Flashlight app on Google Play targeted CBA, NAB, Westpac logins

Flashlight app with a fake overlay for CBA's mobile banking app sign-in page
Flashlight app with a fake overlay for CBA's mobile banking app sign-in page

Researchers have found another banking trojan concealed in a supposed flashlight app that switches the login pages of several Australian bank apps with a fake login.

The Flashlight LED Widget app from developer MaxUMedia does deliver its promised flashlight functionality, but also tries to steal banking credentials via fake login pages for legitimate banking apps.

This trojan has fake login screens for banking apps by the Commonwealth Bank, NAB, and Westpac, as well as bogus login pages for Facebook, WhatsApp, Instagram, and Google Play. The malware will display the correct fake login after a targeted app is launched.

Google removed the app on April 10 however it had been installed by as many as 5,000 people since it first appeared on Google Play on March 30, according to security firm ESET.

The app was promoted as a free super bright flashlight widget that didn’t contain ads. It was likely created by Russian-speaking hackers since the malware functionality is instructed not to operate if the device is located in Russian, Belarus, or the Ukraine.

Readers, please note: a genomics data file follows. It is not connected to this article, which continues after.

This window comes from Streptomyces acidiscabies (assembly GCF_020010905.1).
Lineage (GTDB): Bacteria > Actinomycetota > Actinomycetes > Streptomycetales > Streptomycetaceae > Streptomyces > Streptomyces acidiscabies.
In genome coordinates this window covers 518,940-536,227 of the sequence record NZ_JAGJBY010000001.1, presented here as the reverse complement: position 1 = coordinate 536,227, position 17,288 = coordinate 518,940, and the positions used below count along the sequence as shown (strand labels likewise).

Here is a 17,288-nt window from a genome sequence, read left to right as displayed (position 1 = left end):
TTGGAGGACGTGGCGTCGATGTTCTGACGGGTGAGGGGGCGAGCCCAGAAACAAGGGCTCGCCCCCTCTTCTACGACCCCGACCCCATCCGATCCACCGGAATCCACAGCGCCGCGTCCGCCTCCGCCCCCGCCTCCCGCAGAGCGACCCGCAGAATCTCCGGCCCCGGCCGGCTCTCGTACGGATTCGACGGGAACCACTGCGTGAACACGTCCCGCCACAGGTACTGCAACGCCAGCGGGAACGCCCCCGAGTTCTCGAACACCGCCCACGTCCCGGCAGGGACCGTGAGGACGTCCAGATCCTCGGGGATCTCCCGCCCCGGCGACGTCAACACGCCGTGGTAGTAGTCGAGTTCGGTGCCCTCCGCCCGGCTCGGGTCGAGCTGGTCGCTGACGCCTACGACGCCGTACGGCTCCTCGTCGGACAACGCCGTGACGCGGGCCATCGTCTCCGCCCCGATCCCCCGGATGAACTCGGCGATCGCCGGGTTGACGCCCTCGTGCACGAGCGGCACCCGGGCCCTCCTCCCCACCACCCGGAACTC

Google in the past fortnight pulled two other banking trojans from Google Play after researchers alerted it to the problem. These also targeted a dozen Australian banking brands, as well as brands serving the New Zealand and European markets. The malware also sought payment card data via fake payment pages for Google Play.

ESET researcher Lukas Stefanko believes the flashlight banking trojan is a modified version of a bogus charger app with ransomware functionality that Google took down from Google Play in January. However, it’s also similar to banking malware targeting Turkish bank apps, which Google removed in February.

Stefanko notes that removing the malicious app is a bit tricky but the firm has provided instructions to manually remove it.

Google's malware scans make it the safest place for Android users to download apps from, however its checks fail to detect every potentially harmful application.

Tags malwareAndroidWestpacGoogle Playbanking TrojanFlashlite

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